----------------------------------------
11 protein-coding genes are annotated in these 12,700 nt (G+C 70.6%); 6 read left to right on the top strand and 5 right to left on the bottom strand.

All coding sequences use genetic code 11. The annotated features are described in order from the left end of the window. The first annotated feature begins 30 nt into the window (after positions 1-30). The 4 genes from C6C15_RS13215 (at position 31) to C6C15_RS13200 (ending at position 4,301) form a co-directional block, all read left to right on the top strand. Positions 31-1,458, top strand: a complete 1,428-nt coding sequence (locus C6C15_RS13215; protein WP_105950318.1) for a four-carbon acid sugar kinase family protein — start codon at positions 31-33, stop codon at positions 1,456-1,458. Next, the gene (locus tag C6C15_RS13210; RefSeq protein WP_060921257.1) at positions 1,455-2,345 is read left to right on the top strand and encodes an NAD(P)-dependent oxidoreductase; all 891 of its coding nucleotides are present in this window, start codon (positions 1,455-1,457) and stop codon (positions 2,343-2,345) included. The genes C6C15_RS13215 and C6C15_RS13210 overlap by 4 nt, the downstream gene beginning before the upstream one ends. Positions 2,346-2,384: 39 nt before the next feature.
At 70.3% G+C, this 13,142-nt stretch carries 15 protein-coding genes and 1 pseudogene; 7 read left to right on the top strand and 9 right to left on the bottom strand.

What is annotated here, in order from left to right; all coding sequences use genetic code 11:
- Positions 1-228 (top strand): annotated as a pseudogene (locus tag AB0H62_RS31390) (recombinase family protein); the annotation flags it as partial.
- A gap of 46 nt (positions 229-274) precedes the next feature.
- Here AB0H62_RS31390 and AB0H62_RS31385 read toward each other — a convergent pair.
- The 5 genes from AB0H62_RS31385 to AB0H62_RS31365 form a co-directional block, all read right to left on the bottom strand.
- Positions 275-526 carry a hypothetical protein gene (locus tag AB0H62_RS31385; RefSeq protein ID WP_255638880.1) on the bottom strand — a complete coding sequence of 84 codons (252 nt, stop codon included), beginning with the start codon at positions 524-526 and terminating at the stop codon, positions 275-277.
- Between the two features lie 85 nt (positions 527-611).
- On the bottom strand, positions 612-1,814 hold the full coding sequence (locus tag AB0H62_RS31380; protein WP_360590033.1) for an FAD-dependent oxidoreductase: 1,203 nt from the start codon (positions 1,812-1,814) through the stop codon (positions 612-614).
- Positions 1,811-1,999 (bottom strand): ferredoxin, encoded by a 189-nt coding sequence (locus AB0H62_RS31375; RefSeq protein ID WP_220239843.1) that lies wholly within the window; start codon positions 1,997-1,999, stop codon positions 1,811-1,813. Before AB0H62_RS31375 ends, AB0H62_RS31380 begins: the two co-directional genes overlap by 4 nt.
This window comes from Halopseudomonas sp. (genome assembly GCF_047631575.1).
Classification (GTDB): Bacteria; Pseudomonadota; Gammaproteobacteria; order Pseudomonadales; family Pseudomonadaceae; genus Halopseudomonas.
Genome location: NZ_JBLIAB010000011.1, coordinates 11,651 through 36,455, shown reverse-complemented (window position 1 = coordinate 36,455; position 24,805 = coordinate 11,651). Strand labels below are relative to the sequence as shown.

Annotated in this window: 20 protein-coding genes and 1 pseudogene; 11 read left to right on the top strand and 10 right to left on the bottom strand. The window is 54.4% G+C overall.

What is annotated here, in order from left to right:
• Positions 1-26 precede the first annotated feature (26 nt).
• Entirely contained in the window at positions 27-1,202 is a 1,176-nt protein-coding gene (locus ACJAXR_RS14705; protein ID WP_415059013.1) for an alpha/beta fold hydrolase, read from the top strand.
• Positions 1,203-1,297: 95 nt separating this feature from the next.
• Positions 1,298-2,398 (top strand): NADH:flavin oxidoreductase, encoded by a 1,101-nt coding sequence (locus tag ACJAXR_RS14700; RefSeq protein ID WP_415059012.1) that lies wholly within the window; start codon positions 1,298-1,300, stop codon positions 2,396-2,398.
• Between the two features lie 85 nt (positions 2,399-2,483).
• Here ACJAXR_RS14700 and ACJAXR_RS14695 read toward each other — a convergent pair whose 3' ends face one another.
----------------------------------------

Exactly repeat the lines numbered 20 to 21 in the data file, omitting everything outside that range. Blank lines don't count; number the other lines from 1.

• Positions 1,203-1,297: 95 nt separating this feature from the next.
• Positions 1,298-2,398 (top strand): NADH:flavin oxidoreductase, encoded by a 1,101-nt coding sequence (locus tag ACJAXR_RS14700; RefSeq protein ID WP_415059012.1) that lies wholly within the window; start codon positions 1,298-1,300, stop codon positions 2,396-2,398.